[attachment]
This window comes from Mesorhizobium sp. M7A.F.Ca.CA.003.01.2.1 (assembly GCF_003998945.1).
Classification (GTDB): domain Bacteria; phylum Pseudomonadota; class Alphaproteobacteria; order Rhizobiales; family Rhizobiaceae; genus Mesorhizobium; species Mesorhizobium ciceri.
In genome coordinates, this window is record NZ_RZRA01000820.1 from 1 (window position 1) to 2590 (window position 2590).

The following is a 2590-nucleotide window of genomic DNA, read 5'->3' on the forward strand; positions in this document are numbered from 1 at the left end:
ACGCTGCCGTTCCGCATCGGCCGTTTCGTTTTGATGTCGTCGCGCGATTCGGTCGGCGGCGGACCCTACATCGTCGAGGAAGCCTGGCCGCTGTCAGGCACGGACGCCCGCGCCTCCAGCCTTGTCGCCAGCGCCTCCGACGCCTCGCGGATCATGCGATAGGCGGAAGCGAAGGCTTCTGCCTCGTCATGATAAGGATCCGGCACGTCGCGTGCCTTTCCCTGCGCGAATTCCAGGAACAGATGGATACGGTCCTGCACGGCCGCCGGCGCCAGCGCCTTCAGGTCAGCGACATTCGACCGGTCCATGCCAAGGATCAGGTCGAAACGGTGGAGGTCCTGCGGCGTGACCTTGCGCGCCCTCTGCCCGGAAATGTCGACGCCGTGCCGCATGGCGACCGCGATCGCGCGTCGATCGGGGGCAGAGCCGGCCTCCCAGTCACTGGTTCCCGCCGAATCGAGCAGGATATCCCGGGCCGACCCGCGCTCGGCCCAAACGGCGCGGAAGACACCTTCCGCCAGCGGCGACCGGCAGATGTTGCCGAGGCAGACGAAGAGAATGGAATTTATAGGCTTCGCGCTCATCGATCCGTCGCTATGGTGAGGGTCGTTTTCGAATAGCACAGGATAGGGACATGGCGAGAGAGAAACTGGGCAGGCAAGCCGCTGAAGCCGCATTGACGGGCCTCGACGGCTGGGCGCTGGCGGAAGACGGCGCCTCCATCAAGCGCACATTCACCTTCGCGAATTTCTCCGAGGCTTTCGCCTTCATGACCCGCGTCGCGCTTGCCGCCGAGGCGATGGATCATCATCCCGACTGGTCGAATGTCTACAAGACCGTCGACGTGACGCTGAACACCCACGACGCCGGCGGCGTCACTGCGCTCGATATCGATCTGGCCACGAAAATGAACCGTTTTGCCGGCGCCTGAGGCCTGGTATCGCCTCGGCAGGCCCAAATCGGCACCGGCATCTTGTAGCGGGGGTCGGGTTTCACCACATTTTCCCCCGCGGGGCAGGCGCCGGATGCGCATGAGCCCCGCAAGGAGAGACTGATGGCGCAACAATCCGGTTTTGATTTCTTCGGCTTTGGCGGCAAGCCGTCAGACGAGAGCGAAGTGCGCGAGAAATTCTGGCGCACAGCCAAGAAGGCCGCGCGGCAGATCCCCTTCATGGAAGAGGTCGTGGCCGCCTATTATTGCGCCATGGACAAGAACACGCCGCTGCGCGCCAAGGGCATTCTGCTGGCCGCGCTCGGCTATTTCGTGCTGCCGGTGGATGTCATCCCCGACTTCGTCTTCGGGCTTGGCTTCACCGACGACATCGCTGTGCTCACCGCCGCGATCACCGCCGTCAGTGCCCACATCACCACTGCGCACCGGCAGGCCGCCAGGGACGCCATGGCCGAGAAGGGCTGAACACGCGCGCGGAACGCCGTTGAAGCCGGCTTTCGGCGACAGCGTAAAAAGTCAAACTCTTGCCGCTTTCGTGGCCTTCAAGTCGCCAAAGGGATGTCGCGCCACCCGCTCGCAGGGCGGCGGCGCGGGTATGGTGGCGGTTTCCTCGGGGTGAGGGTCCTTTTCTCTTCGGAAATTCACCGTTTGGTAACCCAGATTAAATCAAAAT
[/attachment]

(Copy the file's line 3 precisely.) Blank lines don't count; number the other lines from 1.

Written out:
In genome coordinates, this window is record NZ_RZRA01000820.1 from 1 (window position 1) to 2590 (window position 2590).